Experiments were conducted to develop a microbial soil amendment for controlling plantparasitic nematodes using Streptomyces isolates NA-128, -150, -303, -359, -369 and -494. The acetone extracts of the cultured broth of these isolates suppressed the motility of secondstage juveniles of Meloidogyne incognita. These nematode-controlling Streptomyces isolates (NS isolates) are expected to control root-knot nematodes in the field. We examined how NS isolates could be maintained on various agricultural materials (carrier), and found that paperpulp compost and vermiculite could maintain them at a high density for a long time. In a pot experiment in a greenhouse, treatments with NS isolates fixed on paper-pulp compost increased the shoot length and fresh shoot weight of cucumber plants, and suppressed gall formation as compared to the NS untreated control. These effects became more remarkable by using paperpulp compost as a carrier for fixation of NS. There was a significant interaction effect involving NS treatments and the carrier type on cucumber growth. In addition, NA-494 treatment with paper-pulp compost had the most remarkable effects on cucumber growth.
he antimycotic activities of thymoquinone against some species of Saprolegnia pathogenic to fish as well as its toxic effect on selected farm fishes were investigated. Two Saprolegnia species pathogenic to fish, S. parasitica NJM 8604 and S. salmonis NJM 9851, were used. The minimum inhibitory concentrations (MICs) of thymoquinone against Saprolegnia parasitica and S. salmonis were 150 and 125 μg/ml, respectively, while the fungicidal effects on both strains were seen at 160 μg/ml. Tested zoospores of both Saprolegnia strains could not germinate after being exposed to 4 μg/ml of thymoquinone for 30 min. Thymoquinone was toxic to salmonids but less toxic to cyprinids.
Vibrio parahaemolyticus is an important etiological agent of gastroenteritis associated with seafood consumption in Japan and many parts of the world. Thermostable direct hemolysin (TDH) and TDH-related hemolysin(TRH), encoded by the tdh and trh genes respectively, are the most recognized pathogenic factors of this bacterium. During this study a high percentage of V. parahaemolyticus isolated from an area was found to be positive for the tdh and/or trh genes by PCR, although almost all of the isolates lacked the ability to produce active hemolysin. Such tdh and/or trh positive strains were isolated from a specific coastal area, but not isolated from four other areas of the Seto-Inland Sea. This particular area, Kojima Bay, receives freshwater from several adjacent rivers, and such influx of water may have special effects on the growth V. parahaemolyticus, as evidenced by the high density of this bacterium in water samples (2300 to 4600 per 100 ml). V. parahaemolyticus of various sero-groups were isolated from each area; however, Kojima Bay samples were dominated by O1, O3, and O4 sero-groups.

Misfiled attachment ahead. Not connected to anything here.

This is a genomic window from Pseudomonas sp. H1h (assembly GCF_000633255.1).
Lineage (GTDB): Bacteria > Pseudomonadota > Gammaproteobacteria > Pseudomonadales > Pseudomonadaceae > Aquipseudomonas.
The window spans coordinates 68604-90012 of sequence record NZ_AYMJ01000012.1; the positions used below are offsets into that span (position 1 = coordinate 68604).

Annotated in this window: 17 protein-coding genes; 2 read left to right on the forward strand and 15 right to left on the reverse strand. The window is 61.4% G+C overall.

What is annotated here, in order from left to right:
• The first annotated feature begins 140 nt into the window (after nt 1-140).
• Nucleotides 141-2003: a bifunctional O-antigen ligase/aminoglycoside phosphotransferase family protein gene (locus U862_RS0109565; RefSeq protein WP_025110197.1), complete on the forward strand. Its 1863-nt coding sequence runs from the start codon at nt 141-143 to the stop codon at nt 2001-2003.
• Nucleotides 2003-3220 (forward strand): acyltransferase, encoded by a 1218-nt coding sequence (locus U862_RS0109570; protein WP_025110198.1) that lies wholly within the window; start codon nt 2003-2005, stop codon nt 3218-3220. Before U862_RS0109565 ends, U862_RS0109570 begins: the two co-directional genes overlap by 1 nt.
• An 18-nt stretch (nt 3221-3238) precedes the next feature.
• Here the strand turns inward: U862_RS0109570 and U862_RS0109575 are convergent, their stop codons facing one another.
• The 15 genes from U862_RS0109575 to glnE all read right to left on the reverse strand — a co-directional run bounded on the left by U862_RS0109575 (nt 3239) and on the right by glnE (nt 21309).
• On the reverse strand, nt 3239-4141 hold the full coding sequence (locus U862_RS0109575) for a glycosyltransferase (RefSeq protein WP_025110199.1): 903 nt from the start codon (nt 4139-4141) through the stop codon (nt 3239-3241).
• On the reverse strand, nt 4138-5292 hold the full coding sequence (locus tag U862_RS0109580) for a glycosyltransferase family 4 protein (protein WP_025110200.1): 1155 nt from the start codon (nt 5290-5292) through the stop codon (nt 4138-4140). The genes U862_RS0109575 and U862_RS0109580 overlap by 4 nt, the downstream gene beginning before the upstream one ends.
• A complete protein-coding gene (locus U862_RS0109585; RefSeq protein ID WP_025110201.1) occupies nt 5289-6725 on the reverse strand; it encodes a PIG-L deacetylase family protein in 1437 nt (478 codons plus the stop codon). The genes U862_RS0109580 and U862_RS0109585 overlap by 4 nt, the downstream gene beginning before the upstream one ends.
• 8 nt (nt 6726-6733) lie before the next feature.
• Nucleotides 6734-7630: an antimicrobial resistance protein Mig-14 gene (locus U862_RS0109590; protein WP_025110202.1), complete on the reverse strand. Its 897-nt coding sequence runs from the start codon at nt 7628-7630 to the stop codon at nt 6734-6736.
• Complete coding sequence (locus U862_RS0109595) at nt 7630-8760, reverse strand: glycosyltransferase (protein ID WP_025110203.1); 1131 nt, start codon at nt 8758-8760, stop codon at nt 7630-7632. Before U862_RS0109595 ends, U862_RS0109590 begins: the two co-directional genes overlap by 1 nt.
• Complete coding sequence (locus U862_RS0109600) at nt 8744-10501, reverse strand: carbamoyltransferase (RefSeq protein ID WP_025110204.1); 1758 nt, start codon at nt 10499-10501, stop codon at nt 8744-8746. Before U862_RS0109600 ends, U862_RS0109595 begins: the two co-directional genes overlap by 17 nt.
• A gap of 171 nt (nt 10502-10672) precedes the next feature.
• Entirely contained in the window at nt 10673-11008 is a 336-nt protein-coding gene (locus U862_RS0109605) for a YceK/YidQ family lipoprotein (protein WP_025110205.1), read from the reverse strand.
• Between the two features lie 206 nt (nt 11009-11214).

The correlation between bacterial concentration and the change in electrical conductivity was investigated for the indirect conductimetric assay which measures the conductivity change of an alkaline solution (NaOH) that absorbs the CO2 produced by bacterial growth and metabolism. The conductivity of the NaOH solution for a sample containing a higher bacterial concentration changed faster than that for a sample containing a lower concentration, and the logarithmic initial bacterial concentration (CB0) was related to the time (tD), at which the conductivity of the absorbent changed, in a linear fashion. We derived theoretically the validity of the linear relationship and estimated the generation time (tg) from the relationship. The tg values obtained by the indirect conductimetric assay were almost identical to those obtained by the direct conductimetric assay and the Standard Plate Count method.
The effect of the metabolites of actinomycetes on the motility of the root-knot nematode, Meloidogyne incognita, was investigated. A thousand strains of actinomycetes were obtained from about 500 soil samples, and the suppressive effect of the acetone extract of each culture on the motility of the second-stage juveniles of M. incognita was examined. We found that the motility was suppressed by the extracts of six isolates, NA-128, -150, -303, -359, -369 and NA-494. From the taxonomic characteristics, all six isolates were Streptomyces. In this report, we describe a method to screen for actinomycetes which suppress the motility of root-knot nematode and the taxonomy of six actinomycetes isolates (Streptomyces species) screened.